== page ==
These principles motivated our team to base our solution on a natural process that transfers carbon out of the atmosphere. Carbon dioxide — as well as methane, nitrous oxide, and others — is a greenhouse gas that absorbs and re-emits energy. The re-emitted energy is responsible for heating the Earth and creating the greenhouse effect. Other reasons for the rise in carbon dioxide are the burning of fossil fuels, deforestation, biomass burning, and cement production. Modern agricultural practices, like tillage and overuse of synthetic fertilizers, have further exacerbated this problem. Against this background, simply reducing CO2 emissions will not be sufficient; a viable solution to climate change must comprise a method of extracting CO2 from the atmosphere.

Deforestation | Photo by Maksim Shutov on Unsplash

Carbon sequestration is the process of removing carbon dioxide from the atmosphere and storing it in plants, soils, geologic formations, and the ocean. Currently, carbon is emitted into the atmosphere at a faster rate than it is sequestered into soils. Research efforts intend to accelerate the carbon sequestration process so that carbon is sequestered at a faster rate than it is emitted.

The urgency of global climate action has not gone unnoticed by Berkeley Pharma Tech, which is why we fight this issue. Our approach employs CRISPR technology, a naturally occurring defense system in bacteria that can be used for gene editing. Among the prospects is the optimization of redwood trees to capture carbon. Trees take in carbon dioxide, release oxygen, and store carbon through carbon sequestration. For this, redwood trees are particularly ideal: they absorb up to 981 U.S. tons of CO2 per acre, more per acre than any other forest type on the planet — as supported by the findings of Save the Redwoods League and the Yale School of the Environment — they can live to more than 2,000 years and grow to over 360 feet in height, and they are naturally capable of capturing carbon.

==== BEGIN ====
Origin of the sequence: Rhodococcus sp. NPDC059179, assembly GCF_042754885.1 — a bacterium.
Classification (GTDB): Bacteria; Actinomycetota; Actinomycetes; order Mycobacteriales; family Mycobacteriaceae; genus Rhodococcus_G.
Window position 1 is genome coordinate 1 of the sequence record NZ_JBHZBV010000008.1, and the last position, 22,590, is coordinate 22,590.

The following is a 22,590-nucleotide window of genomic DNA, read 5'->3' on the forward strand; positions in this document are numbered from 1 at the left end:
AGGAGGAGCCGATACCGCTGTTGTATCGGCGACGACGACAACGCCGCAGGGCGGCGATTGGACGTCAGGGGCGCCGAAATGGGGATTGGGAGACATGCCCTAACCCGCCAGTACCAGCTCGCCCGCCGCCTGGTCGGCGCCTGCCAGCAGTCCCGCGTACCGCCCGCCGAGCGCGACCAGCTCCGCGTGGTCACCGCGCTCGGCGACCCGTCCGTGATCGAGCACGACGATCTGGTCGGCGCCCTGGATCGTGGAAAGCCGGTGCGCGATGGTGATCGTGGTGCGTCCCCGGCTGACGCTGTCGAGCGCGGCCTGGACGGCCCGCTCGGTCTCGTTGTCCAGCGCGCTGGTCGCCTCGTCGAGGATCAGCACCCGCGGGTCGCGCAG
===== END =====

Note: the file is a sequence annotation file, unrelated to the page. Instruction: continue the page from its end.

Photo by Mike Krejci on Pexels

About Berkeley Pharma Tech

Based in Silicon Valley, Berkeley Pharma Tech is a biotechnology incubator for today’s young scientists. We are making strides toward medical revolutions through a variety of avenues, including biomedical research, cryptocurrency engineering, and software development. Our goal for the CRISPR project is to create a cleaner, more vibrant environment for the next generation, with net zero — a state of balance between the amount of greenhouse gas emissions and their removal from the atmosphere — being a focal point. For more information about the CRISPR project and Berkeley Pharma Tech, visit our website or any of our social media channels below.

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CRISPR is a personal net-zero token serving three distinct purposes: incentivizing, rewarding, and investing in the future of our health and planet.